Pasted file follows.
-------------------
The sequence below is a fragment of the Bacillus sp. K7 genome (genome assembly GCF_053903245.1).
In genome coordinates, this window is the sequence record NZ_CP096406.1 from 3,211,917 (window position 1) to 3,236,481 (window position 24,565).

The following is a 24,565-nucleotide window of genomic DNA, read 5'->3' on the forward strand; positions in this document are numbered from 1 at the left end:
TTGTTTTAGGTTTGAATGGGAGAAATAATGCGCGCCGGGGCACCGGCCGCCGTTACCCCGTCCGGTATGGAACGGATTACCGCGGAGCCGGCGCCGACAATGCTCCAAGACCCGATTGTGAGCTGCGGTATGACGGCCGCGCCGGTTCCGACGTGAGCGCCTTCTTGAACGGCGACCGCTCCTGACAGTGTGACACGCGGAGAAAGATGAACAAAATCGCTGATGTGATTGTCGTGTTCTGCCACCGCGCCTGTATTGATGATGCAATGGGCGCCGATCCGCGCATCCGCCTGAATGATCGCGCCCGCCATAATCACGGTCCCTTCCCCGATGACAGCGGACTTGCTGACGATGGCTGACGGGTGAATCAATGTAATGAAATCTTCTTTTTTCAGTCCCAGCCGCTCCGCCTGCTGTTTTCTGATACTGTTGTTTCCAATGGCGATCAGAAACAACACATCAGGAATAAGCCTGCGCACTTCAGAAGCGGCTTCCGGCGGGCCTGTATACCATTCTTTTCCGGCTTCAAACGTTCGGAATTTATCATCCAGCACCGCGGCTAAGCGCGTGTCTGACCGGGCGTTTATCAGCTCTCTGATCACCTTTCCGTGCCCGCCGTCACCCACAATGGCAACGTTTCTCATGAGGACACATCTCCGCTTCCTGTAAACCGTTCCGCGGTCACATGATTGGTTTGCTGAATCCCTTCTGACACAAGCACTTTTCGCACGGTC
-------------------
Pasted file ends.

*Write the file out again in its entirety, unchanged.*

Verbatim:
The sequence below is a fragment of the Bacillus sp. K7 genome (genome assembly GCF_053903245.1).
In genome coordinates, this window is the sequence record NZ_CP096406.1 from 3,211,917 (window position 1) to 3,236,481 (window position 24,565).

The following is a 24,565-nucleotide window of genomic DNA, read 5'->3' on the forward strand; positions in this document are numbered from 1 at the left end:
TTGTTTTAGGTTTGAATGGGAGAAATAATGCGCGCCGGGGCACCGGCCGCCGTTACCCCGTCCGGTATGGAACGGATTACCGCGGAGCCGGCGCCGACAATGCTCCAAGACCCGATTGTGAGCTGCGGTATGACGGCCGCGCCGGTTCCGACGTGAGCGCCTTCTTGAACGGCGACCGCTCCTGACAGTGTGACACGCGGAGAAAGATGAACAAAATCGCTGATGTGATTGTCGTGTTCTGCCACCGCGCCTGTATTGATGATGCAATGGGCGCCGATCCGCGCATCCGCCTGAATGATCGCGCCCGCCATAATCACGGTCCCTTCCCCGATGACAGCGGACTTGCTGACGATGGCTGACGGGTGAATCAATGTAATGAAATCTTCTTTTTTCAGTCCCAGCCGCTCCGCCTGCTGTTTTCTGATACTGTTGTTTCCAATGGCGATCAGAAACAACACATCAGGAATAAGCCTGCGCACTTCAGAAGCGGCTTCCGGCGGGCCTGTATACCATTCTTTTCCGGCTTCAAACGTTCGGAATTTATCATCCAGCACCGCGGCTAAGCGCGTGTCTGACCGGGCGTTTATCAGCTCTCTGATCACCTTTCCGTGCCCGCCGTCACCCACAATGGCAACGTTTCTCATGAGGACACATCTCCGCTTCCTGTAAACCGTTCCGCGGTCACATGATTGGTTTGCTGAATCCCTTCTGACACAAGCACTTTTCGCACGGTC